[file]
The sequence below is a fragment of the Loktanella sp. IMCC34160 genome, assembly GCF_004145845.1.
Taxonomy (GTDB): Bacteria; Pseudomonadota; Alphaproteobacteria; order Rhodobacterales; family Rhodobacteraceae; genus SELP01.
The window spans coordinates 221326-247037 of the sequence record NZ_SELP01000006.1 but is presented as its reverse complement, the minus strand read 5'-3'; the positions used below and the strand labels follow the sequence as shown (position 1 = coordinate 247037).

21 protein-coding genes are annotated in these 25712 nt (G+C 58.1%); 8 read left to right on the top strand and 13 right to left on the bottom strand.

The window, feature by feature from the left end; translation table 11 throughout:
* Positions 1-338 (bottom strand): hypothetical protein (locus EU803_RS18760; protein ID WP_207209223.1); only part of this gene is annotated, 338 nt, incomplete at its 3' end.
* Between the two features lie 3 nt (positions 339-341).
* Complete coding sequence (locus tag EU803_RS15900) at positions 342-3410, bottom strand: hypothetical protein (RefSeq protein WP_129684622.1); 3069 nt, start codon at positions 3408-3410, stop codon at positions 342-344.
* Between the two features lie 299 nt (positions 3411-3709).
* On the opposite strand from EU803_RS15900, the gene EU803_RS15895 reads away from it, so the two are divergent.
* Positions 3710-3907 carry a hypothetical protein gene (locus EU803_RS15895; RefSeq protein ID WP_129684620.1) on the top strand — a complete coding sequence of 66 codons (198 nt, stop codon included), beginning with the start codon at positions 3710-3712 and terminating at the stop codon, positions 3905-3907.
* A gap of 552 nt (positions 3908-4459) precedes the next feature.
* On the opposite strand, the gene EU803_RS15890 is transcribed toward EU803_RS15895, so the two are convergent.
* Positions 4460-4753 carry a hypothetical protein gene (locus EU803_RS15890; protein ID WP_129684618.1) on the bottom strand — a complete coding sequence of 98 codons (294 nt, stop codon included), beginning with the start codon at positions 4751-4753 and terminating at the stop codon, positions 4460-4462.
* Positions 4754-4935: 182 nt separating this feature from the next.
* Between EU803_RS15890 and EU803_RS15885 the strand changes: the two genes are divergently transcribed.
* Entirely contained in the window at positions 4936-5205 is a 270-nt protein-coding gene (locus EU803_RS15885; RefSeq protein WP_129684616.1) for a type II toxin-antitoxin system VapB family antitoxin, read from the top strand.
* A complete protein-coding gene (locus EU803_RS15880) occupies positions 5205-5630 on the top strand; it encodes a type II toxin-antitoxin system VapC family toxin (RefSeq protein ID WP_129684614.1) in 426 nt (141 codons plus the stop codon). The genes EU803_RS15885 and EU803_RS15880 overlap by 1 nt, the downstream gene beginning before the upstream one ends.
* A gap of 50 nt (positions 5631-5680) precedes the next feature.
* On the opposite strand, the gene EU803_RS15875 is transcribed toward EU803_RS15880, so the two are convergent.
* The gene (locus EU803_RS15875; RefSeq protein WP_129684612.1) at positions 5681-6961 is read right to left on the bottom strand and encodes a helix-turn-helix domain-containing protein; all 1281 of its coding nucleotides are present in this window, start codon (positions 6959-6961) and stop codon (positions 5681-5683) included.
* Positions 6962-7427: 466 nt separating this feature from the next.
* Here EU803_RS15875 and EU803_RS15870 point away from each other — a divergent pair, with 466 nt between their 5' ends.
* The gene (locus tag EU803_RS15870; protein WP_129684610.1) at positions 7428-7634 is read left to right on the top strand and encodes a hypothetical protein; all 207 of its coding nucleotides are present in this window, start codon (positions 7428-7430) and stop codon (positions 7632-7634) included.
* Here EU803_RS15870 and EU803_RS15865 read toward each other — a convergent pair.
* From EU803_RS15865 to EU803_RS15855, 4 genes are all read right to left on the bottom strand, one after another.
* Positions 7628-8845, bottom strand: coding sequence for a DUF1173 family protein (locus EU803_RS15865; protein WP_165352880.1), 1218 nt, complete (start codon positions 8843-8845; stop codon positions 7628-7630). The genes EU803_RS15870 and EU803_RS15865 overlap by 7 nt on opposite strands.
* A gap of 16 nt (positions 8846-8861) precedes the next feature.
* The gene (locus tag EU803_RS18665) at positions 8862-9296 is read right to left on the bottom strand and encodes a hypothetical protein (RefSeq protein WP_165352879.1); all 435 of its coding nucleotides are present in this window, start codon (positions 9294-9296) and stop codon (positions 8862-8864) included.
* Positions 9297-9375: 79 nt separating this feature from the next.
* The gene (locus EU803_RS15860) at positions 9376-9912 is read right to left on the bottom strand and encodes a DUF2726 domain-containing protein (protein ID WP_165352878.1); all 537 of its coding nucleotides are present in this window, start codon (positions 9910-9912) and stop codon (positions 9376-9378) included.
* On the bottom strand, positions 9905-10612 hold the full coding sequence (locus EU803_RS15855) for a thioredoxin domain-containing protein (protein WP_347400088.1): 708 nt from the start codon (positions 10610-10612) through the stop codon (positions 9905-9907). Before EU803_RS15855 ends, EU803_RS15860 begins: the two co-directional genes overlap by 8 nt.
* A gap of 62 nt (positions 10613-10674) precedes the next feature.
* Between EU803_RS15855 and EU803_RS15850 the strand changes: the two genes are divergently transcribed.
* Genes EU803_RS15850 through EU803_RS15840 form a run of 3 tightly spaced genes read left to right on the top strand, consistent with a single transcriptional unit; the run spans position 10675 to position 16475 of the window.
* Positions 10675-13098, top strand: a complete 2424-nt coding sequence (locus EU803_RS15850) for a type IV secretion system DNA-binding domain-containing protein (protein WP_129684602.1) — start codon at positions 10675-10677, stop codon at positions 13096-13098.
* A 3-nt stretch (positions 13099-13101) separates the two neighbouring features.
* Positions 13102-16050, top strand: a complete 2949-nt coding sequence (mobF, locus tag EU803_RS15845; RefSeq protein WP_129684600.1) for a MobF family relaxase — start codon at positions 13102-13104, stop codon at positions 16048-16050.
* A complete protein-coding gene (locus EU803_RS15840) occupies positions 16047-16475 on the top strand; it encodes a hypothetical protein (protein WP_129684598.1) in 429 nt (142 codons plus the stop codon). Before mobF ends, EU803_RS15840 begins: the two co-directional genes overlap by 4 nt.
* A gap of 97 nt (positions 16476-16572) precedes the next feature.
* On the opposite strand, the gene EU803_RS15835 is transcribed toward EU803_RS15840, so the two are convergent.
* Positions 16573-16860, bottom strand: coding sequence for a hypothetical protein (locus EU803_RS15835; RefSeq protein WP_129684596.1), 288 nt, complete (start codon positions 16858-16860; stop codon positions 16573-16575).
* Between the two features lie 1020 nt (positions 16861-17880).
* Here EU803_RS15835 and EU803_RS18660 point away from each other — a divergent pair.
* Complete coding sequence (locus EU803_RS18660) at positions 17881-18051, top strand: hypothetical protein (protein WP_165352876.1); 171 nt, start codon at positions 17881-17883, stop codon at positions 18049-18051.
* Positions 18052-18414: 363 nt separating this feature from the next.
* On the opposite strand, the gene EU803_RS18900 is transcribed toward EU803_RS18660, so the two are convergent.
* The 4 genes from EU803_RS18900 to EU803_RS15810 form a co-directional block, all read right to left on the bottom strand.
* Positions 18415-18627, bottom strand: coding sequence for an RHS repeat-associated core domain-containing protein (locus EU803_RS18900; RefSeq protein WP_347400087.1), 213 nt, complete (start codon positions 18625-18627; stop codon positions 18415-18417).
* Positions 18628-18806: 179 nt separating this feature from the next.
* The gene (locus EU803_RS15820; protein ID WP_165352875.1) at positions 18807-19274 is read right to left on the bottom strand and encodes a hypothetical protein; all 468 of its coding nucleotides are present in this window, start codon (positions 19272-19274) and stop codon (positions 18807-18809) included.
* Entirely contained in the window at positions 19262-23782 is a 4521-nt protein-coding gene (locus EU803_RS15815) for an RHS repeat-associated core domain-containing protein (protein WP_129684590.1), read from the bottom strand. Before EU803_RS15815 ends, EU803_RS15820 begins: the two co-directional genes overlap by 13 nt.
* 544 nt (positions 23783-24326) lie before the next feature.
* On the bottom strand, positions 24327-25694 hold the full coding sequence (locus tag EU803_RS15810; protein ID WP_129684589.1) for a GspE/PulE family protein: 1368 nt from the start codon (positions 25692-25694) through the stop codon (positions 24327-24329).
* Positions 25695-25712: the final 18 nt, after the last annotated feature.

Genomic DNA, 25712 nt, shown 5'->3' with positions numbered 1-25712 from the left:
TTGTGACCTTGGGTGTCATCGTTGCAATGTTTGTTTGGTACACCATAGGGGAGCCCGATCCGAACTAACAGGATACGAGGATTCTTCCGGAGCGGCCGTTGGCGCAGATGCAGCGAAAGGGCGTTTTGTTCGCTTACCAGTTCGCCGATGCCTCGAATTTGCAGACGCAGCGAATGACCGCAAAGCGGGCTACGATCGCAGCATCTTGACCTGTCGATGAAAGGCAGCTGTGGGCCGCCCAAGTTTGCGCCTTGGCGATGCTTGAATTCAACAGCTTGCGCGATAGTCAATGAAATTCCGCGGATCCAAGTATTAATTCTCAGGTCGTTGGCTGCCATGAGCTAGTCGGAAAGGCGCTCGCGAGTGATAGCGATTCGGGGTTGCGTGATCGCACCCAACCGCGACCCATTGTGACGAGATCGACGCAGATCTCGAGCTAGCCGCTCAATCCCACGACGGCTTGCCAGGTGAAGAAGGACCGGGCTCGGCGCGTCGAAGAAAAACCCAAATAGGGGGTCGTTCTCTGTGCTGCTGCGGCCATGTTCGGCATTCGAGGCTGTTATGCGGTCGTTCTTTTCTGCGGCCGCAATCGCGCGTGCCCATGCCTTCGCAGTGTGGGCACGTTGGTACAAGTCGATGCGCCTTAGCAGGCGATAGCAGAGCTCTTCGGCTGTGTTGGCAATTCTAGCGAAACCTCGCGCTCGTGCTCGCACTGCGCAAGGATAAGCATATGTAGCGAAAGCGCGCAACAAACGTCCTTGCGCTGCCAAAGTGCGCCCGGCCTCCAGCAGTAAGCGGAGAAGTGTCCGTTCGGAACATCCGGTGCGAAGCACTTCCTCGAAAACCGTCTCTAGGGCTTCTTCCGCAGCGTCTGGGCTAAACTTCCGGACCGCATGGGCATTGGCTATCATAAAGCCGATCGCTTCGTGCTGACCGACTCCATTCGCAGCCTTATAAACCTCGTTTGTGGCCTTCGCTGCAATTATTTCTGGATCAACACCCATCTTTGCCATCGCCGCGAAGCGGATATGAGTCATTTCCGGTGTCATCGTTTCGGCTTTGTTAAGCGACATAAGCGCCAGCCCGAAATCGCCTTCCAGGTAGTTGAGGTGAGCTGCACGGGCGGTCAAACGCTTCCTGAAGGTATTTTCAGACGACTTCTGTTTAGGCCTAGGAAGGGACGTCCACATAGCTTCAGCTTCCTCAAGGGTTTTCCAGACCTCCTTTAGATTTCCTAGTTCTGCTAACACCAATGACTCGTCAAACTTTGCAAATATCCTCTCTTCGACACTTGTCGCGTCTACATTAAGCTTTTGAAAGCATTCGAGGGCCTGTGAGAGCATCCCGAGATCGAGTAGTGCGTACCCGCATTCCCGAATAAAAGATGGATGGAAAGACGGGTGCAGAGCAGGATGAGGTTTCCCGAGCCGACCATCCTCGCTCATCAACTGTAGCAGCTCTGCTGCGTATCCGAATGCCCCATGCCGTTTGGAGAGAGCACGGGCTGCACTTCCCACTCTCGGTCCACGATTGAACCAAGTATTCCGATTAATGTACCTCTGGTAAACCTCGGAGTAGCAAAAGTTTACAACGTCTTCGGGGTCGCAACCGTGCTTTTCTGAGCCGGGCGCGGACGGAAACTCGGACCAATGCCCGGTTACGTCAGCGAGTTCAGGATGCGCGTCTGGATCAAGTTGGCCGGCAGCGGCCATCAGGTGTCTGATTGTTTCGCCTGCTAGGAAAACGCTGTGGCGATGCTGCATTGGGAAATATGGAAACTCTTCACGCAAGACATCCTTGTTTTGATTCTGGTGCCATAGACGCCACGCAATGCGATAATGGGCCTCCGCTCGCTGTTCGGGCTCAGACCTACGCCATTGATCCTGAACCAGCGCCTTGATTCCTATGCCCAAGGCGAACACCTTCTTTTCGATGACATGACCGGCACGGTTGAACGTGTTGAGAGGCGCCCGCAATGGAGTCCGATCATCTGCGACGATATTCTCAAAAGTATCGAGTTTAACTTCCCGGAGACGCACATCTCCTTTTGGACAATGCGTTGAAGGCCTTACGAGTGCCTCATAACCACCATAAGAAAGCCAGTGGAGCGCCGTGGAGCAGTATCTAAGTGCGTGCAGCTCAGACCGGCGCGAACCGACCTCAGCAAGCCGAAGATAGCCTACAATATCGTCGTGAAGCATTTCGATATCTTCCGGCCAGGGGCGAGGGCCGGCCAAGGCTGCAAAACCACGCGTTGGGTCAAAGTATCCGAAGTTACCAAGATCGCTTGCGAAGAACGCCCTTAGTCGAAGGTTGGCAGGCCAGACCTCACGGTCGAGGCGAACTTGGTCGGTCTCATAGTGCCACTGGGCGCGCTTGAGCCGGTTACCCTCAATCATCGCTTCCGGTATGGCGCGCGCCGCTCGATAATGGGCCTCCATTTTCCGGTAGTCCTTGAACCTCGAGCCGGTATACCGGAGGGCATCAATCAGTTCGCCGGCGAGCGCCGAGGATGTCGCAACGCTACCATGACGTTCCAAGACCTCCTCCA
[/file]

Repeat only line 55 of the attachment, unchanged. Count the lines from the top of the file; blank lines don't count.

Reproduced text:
* Positions 25695-25712: the final 18 nt, after the last annotated feature.